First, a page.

If you want to have some fun seeing firsthand how the polar bears are faring in their native Arctic habitat, keep an eye out for a new wildlife documentary called “Polar Bear: Spy on the Ice” from Director John Downer and the BBC. The film recently aired in the U.K. and is scheduled to show on the Animal Planet and Discovery channels in the U.S. later this year.
Downer uses a set of special robotic spy cams with names like “Iceberg Cam” and “Snowball Cam” to get up close and personal with his large, furry Arctic subjects. Designed to blend in with the natural Arctic environment, the camouflaged cams look like the latest gadgets from Q’s lab for the next Bond flick. In one scene, a floating cam wanders by for a nose-level view of a lounging mother bear and her cub. In another entertaining spot below, a curious bear balances his two front paws on a cam that holds up surprisingly well for a time, considering polar bears, the world’s largest terrestrial carnivores, can weigh in at up to three quarters of a ton or 1,500 pounds.
If you’ve ever noticed that a polar bear has big paws, those large mits help them distribute all that weight more evenly and gently across snow and thin ice.
Climate Change and Biodiversity
Polar bears are just one of many species affected by poaching, climate change, and other threats to Arctic biodiversity. According to a report by the Arctic Council/CAFF (Conservation of Arctic Flora and Fauna) titled, “Arctic Biodiversity Trends – 2010: Selected Indicators of Change,” 8 out of 12 sub-populations of polar bears with data are in decline. While human harvesting appears to be the primary culprit, climate exchange is suspected to be another factor.
An estimated population of 20,000 to 25,000 polar bears lives off of the ice-covered Arctic waters and sea ice. Polar bears depend on large surface areas of sturdy sea ice to hunt, travel, mate, and breed. In turn, other species farther down the Arctic food chain like foxes and gulls rely on the leftovers from polar bears’ hunting expeditions for their own survival. According to the Arctic Council/CAFF report, “changes in sea-ice cover and in the patterns of freeze-up and break-up could significantly influence the population ecology of polar bears.”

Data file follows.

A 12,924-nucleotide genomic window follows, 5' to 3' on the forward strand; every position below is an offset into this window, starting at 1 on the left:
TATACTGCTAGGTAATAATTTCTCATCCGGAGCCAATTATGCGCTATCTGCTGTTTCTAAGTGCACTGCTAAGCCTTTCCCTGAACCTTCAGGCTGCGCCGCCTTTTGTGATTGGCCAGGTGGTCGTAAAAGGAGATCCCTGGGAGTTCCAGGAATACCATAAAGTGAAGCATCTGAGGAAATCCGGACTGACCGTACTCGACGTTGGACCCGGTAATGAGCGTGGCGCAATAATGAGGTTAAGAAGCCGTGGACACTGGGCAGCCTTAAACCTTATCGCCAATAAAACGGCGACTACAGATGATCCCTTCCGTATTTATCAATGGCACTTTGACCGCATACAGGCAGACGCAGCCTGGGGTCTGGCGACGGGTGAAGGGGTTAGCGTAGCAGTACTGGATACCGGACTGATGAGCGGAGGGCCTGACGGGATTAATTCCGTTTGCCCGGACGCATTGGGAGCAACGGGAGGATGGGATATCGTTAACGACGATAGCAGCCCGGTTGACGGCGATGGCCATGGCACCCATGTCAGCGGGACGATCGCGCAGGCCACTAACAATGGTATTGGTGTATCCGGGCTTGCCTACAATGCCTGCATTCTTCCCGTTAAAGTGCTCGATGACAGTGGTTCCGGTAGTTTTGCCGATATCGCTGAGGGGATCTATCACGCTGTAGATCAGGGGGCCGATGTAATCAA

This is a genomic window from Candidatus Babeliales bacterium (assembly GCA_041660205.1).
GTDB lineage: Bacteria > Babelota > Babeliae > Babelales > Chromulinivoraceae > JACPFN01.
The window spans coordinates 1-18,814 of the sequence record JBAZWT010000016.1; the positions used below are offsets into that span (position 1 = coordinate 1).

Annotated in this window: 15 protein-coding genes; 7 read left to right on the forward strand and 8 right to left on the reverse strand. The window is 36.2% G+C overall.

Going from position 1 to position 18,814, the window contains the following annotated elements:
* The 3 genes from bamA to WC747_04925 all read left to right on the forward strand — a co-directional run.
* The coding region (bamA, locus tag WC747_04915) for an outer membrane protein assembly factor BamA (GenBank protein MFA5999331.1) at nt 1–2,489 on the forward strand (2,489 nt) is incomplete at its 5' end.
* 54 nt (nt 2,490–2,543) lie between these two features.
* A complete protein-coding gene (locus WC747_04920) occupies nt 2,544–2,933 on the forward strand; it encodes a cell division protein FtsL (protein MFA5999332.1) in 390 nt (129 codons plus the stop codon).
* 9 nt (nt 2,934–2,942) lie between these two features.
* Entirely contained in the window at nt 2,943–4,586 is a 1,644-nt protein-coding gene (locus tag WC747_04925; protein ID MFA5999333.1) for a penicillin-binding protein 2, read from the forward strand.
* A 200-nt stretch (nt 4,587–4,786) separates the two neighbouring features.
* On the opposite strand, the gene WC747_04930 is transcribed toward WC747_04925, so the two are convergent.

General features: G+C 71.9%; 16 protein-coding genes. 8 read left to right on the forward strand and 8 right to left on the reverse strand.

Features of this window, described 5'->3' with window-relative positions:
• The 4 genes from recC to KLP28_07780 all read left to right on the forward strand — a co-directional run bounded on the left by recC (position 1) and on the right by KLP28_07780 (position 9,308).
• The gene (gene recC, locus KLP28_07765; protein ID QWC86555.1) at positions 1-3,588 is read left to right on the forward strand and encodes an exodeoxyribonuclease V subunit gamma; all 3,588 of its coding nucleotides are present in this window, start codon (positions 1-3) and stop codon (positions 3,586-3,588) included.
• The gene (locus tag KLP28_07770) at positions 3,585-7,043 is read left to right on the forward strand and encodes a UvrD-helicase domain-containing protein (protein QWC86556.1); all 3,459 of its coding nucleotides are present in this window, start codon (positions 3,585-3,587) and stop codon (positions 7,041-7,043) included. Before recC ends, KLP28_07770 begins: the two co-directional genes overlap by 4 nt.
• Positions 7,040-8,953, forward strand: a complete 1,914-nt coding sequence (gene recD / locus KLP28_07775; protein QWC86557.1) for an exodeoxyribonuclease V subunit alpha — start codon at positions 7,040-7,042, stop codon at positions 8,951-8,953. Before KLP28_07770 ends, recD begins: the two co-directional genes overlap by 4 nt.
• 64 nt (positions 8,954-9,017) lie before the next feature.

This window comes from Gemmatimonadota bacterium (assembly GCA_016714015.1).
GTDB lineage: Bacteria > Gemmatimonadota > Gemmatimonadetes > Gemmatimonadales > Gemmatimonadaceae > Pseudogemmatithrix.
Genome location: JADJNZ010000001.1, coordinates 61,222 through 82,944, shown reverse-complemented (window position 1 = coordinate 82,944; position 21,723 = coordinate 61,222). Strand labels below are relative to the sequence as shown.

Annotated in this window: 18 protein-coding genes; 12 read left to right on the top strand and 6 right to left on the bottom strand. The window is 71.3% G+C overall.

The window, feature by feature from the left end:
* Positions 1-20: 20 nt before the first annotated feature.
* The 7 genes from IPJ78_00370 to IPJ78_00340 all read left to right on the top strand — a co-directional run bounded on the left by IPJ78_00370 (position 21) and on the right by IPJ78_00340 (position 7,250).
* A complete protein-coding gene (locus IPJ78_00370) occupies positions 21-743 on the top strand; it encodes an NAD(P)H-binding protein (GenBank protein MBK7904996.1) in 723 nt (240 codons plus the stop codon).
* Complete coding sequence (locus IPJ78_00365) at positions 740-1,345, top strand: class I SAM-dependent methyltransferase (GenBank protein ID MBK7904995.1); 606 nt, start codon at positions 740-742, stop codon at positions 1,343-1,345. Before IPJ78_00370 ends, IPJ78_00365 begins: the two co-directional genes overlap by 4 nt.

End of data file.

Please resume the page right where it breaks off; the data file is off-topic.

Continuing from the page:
The report goes on to conclude:
“ . . . if climate warming and the reduction of sea-ice in the Arctic continue as projected by the Intergovernmental Panel on Climate Change (IPCC), it will have profound negative effects on the ability of polar bear subpopulations to sustain themselves, particularly those at the southern parts of their range. Continued climate change will increase the vulnerability and risk to the welfare of all polar bears, and population and habitat modeling have projected substantial future declines in the distribution and abundance of polar bears. This is the single most critical conservation concern for polar bears.”
Environmental Organizations and Protection
To learn more about some of the good work that is being done to protect the polar bears and Artic ecosystem, check out these links to leading environmental organizations and their related Arctic conservation efforts: Conservation International, World Wildlife Fund (WWF).